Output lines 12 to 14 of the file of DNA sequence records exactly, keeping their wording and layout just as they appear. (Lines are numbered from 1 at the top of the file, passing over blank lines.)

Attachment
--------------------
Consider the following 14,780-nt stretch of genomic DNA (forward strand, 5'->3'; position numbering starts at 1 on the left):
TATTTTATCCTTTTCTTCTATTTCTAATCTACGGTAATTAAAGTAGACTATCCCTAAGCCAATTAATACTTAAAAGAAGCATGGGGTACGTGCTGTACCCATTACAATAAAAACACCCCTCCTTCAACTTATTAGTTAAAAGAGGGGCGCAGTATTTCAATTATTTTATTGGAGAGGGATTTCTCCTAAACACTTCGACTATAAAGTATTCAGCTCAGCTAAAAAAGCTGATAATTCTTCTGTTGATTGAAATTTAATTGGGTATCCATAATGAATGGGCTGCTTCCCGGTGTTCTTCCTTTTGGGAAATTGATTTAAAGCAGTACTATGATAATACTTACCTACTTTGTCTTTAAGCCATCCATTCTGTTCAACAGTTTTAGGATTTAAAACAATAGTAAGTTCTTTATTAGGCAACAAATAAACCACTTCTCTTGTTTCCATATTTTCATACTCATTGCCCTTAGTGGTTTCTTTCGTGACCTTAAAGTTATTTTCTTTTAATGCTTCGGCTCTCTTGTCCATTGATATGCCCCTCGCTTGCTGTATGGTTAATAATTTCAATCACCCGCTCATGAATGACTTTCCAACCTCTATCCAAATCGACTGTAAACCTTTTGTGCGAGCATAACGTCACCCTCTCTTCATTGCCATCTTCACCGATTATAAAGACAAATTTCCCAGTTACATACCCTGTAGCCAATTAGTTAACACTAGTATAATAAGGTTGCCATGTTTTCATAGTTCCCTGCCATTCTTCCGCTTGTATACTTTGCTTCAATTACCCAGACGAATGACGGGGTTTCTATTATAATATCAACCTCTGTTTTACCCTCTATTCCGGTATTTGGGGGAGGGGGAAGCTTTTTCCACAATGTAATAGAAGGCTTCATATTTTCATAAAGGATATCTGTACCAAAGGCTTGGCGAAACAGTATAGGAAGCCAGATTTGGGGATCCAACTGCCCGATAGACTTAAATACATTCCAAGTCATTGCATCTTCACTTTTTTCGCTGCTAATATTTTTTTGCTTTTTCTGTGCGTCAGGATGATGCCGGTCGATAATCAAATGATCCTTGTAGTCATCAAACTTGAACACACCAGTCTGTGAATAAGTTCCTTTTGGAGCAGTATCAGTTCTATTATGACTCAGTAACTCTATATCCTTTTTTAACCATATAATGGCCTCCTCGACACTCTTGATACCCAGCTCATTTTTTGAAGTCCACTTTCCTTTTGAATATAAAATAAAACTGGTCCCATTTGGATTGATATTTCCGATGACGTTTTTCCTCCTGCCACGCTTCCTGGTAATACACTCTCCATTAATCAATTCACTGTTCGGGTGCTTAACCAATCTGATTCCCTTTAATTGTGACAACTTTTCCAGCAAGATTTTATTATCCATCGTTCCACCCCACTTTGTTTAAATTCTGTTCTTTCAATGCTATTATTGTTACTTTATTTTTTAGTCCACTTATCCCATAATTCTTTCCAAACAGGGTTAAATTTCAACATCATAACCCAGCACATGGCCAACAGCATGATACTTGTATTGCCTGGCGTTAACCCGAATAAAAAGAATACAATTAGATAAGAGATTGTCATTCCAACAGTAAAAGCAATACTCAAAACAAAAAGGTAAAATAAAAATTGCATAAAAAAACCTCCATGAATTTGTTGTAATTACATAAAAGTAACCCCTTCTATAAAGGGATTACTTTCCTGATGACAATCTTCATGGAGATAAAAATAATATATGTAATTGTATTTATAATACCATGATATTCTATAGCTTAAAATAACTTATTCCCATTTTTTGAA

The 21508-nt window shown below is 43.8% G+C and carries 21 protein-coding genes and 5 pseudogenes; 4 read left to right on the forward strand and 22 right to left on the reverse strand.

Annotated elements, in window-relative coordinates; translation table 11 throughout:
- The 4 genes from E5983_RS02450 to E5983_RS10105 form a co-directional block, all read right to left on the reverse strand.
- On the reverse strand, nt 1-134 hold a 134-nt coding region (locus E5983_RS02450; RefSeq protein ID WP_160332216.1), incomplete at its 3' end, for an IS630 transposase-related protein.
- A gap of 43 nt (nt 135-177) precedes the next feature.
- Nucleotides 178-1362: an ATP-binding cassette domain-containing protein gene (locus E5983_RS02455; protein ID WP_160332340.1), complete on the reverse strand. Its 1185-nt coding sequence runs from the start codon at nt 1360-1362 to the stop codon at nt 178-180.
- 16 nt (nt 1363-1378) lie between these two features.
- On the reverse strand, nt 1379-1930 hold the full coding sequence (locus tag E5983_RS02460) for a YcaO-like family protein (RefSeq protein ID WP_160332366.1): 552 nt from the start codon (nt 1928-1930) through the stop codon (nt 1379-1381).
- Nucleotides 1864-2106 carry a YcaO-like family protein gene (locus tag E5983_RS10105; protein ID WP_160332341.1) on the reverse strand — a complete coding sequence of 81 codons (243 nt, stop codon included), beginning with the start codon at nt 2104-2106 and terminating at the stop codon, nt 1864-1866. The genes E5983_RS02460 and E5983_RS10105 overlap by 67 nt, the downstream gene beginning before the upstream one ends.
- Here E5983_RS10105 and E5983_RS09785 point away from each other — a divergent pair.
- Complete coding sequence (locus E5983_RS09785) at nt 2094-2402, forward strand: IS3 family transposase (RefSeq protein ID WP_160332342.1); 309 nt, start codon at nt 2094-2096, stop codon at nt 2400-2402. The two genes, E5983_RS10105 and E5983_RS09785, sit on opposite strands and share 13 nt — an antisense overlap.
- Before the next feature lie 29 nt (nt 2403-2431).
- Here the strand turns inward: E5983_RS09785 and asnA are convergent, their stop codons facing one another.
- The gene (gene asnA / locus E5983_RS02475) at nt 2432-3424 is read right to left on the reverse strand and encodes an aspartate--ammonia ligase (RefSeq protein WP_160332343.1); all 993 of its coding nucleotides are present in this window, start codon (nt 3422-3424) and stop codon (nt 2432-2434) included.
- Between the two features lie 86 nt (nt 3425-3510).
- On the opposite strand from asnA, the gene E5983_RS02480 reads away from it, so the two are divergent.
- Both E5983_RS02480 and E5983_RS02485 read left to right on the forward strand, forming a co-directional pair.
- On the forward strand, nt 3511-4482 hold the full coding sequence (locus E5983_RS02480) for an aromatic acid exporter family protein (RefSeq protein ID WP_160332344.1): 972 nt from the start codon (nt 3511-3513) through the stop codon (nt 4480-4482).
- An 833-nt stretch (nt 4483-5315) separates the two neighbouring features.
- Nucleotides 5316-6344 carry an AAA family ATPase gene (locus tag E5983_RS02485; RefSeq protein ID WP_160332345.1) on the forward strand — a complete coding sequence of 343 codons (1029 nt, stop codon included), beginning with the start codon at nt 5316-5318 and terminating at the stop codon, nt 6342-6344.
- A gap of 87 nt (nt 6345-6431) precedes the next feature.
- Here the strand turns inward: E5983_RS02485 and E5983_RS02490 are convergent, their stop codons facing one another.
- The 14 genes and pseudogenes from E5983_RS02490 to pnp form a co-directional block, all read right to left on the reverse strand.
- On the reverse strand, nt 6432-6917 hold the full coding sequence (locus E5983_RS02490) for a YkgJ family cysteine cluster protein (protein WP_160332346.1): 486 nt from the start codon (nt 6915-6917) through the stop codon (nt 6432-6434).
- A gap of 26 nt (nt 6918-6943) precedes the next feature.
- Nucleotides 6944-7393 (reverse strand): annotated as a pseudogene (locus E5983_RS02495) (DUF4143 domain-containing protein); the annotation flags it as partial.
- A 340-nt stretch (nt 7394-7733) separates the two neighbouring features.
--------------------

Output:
- Here E5983_RS10105 and E5983_RS09785 point away from each other — a divergent pair.
- Complete coding sequence (locus E5983_RS09785) at nt 2094-2402, forward strand: IS3 family transposase (RefSeq protein ID WP_160332342.1); 309 nt, start codon at nt 2094-2096, stop codon at nt 2400-2402. The two genes, E5983_RS10105 and E5983_RS09785, sit on opposite strands and share 13 nt — an antisense overlap.
- Before the next feature lie 29 nt (nt 2403-2431).